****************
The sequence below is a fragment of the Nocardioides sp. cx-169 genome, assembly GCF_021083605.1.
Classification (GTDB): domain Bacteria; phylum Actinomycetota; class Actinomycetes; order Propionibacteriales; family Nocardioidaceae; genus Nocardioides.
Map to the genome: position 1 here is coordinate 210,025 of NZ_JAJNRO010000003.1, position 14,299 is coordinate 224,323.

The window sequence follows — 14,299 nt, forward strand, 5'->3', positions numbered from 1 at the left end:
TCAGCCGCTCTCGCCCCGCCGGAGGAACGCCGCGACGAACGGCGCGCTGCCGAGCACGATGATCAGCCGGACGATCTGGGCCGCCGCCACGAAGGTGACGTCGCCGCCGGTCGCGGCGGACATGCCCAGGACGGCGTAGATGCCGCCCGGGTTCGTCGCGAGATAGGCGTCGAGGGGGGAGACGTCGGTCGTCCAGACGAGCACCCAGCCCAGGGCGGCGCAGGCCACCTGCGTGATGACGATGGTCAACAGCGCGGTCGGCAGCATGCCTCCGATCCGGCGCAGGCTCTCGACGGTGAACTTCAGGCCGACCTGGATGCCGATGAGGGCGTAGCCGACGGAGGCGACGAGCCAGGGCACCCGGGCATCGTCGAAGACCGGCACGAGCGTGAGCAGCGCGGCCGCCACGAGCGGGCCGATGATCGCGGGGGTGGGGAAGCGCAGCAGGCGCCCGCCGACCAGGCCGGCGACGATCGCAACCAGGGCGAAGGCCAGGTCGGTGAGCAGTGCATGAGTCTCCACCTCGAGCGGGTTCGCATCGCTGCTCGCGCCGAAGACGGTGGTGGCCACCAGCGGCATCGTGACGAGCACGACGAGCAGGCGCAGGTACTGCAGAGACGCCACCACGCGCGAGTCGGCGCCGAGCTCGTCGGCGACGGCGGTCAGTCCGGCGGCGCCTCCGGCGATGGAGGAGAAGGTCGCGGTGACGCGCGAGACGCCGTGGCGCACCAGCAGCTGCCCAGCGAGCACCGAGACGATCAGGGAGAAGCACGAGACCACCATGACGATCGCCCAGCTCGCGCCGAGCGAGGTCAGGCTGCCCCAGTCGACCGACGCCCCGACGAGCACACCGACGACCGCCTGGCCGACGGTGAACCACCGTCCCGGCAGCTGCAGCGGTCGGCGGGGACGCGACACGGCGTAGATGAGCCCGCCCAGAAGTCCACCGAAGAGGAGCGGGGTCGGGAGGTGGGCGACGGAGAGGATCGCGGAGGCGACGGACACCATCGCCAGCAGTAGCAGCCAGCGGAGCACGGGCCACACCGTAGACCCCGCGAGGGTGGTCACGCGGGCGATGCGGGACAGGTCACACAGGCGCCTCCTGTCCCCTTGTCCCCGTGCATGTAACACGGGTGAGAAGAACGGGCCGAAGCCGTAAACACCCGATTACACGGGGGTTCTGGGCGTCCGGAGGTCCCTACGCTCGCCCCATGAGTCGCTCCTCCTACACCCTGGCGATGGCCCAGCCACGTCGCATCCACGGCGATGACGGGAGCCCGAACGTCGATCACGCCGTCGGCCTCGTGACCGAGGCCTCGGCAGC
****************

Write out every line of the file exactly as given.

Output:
The sequence below is a fragment of the Nocardioides sp. cx-169 genome, assembly GCF_021083605.1.
Classification (GTDB): domain Bacteria; phylum Actinomycetota; class Actinomycetes; order Propionibacteriales; family Nocardioidaceae; genus Nocardioides.
Map to the genome: position 1 here is coordinate 210,025 of NZ_JAJNRO010000003.1, position 14,299 is coordinate 224,323.

The window sequence follows — 14,299 nt, forward strand, 5'->3', positions numbered from 1 at the left end:
TCAGCCGCTCTCGCCCCGCCGGAGGAACGCCGCGACGAACGGCGCGCTGCCGAGCACGATGATCAGCCGGACGATCTGGGCCGCCGCCACGAAGGTGACGTCGCCGCCGGTCGCGGCGGACATGCCCAGGACGGCGTAGATGCCGCCCGGGTTCGTCGCGAGATAGGCGTCGAGGGGGGAGACGTCGGTCGTCCAGACGAGCACCCAGCCCAGGGCGGCGCAGGCCACCTGCGTGATGACGATGGTCAACAGCGCGGTCGGCAGCATGCCTCCGATCCGGCGCAGGCTCTCGACGGTGAACTTCAGGCCGACCTGGATGCCGATGAGGGCGTAGCCGACGGAGGCGACGAGCCAGGGCACCCGGGCATCGTCGAAGACCGGCACGAGCGTGAGCAGCGCGGCCGCCACGAGCGGGCCGATGATCGCGGGGGTGGGGAAGCGCAGCAGGCGCCCGCCGACCAGGCCGGCGACGATCGCAACCAGGGCGAAGGCCAGGTCGGTGAGCAGTGCATGAGTCTCCACCTCGAGCGGGTTCGCATCGCTGCTCGCGCCGAAGACGGTGGTGGCCACCAGCGGCATCGTGACGAGCACGACGAGCAGGCGCAGGTACTGCAGAGACGCCACCACGCGCGAGTCGGCGCCGAGCTCGTCGGCGACGGCGGTCAGTCCGGCGGCGCCTCCGGCGATGGAGGAGAAGGTCGCGGTGACGCGCGAGACGCCGTGGCGCACCAGCAGCTGCCCAGCGAGCACCGAGACGATCAGGGAGAAGCACGAGACCACCATGACGATCGCCCAGCTCGCGCCGAGCGAGGTCAGGCTGCCCCAGTCGACCGACGCCCCGACGAGCACACCGACGACCGCCTGGCCGACGGTGAACCACCGTCCCGGCAGCTGCAGCGGTCGGCGGGGACGCGACACGGCGTAGATGAGCCCGCCCAGAAGTCCACCGAAGAGGAGCGGGGTCGGGAGGTGGGCGACGGAGAGGATCGCGGAGGCGACGGACACCATCGCCAGCAGTAGCAGCCAGCGGAGCACGGGCCACACCGTAGACCCCGCGAGGGTGGTCACGCGGGCGATGCGGGACAGGTCACACAGGCGCCTCCTGTCCCCTTGTCCCCGTGCATGTAACACGGGTGAGAAGAACGGGCCGAAGCCGTAAACACCCGATTACACGGGGGTTCTGGGCGTCCGGAGGTCCCTACGCTCGCCCCATGAGTCGCTCCTCCTACACCCTGGCGATGGCCCAGCCACGTCGCATCCACGGCGATGACGGGAGCCCGAACGTCGATCACGCCGTCGGCCTCGTGACCGAGGCCTCGGCAGC